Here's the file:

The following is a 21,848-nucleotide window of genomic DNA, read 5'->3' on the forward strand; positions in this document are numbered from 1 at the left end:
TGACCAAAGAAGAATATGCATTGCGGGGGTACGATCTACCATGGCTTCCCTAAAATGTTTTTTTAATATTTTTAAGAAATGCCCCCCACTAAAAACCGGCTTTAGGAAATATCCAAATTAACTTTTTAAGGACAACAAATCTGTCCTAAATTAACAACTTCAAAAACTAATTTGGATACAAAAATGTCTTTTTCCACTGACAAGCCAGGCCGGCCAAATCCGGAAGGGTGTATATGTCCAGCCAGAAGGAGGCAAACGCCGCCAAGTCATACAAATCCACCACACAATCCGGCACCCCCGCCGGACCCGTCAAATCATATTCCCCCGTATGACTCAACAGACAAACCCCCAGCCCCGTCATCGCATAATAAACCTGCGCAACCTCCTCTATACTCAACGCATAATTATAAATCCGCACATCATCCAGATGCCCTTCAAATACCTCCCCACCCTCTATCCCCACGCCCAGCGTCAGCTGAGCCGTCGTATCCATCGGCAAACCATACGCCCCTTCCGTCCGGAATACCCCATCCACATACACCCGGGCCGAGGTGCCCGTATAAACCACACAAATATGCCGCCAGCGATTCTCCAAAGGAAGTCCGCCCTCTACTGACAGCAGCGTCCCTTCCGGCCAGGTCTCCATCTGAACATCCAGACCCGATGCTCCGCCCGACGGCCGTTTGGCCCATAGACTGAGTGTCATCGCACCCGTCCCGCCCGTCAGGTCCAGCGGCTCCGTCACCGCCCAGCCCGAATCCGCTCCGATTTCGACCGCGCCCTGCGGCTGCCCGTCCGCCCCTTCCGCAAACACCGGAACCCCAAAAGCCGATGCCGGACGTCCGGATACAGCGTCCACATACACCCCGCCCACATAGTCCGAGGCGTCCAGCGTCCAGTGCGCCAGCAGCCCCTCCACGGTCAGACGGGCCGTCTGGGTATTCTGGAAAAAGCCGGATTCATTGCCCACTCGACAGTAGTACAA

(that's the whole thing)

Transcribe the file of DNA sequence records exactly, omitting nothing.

The following is a 21,848-nucleotide window of genomic DNA, read 5'->3' on the forward strand; positions in this document are numbered from 1 at the left end:
TGACCAAAGAAGAATATGCATTGCGGGGGTACGATCTACCATGGCTTCCCTAAAATGTTTTTTTAATATTTTTAAGAAATGCCCCCCACTAAAAACCGGCTTTAGGAAATATCCAAATTAACTTTTTAAGGACAACAAATCTGTCCTAAATTAACAACTTCAAAAACTAATTTGGATACAAAAATGTCTTTTTCCACTGACAAGCCAGGCCGGCCAAATCCGGAAGGGTGTATATGTCCAGCCAGAAGGAGGCAAACGCCGCCAAGTCATACAAATCCACCACACAATCCGGCACCCCCGCCGGACCCGTCAAATCATATTCCCCCGTATGACTCAACAGACAAACCCCCAGCCCCGTCATCGCATAATAAACCTGCGCAACCTCCTCTATACTCAACGCATAATTATAAATCCGCACATCATCCAGATGCCCTTCAAATACCTCCCCACCCTCTATCCCCACGCCCAGCGTCAGCTGAGCCGTCGTATCCATCGGCAAACCATACGCCCCTTCCGTCCGGAATACCCCATCCACATACACCCGGGCCGAGGTGCCCGTATAAACCACACAAATATGCCGCCAGCGATTCTCCAAAGGAAGTCCGCCCTCTACTGACAGCAGCGTCCCTTCCGGCCAGGTCTCCATCTGAACATCCAGACCCGATGCTCCGCCCGACGGCCGTTTGGCCCATAGACTGAGTGTCATCGCACCCGTCCCGCCCGTCAGGTCCAGCGGCTCCGTCACCGCCCAGCCCGAATCCGCTCCGATTTCGACCGCGCCCTGCGGCTGCCCGTCCGCCCCTTCCGCAAACACCGGAACCCCAAAAGCCGATGCCGGACGTCCGGATACAGCGTCCACATACACCCCGCCCACATAGTCCGAGGCGTCCAGCGTCCAGTGCGCCAGCAGCCCCTCCACGGTCAGACGGGCCGTCTGGGTATTCTGGAAAAAGCCGGATTCATTGCCCACTCGACAGTAGTACAA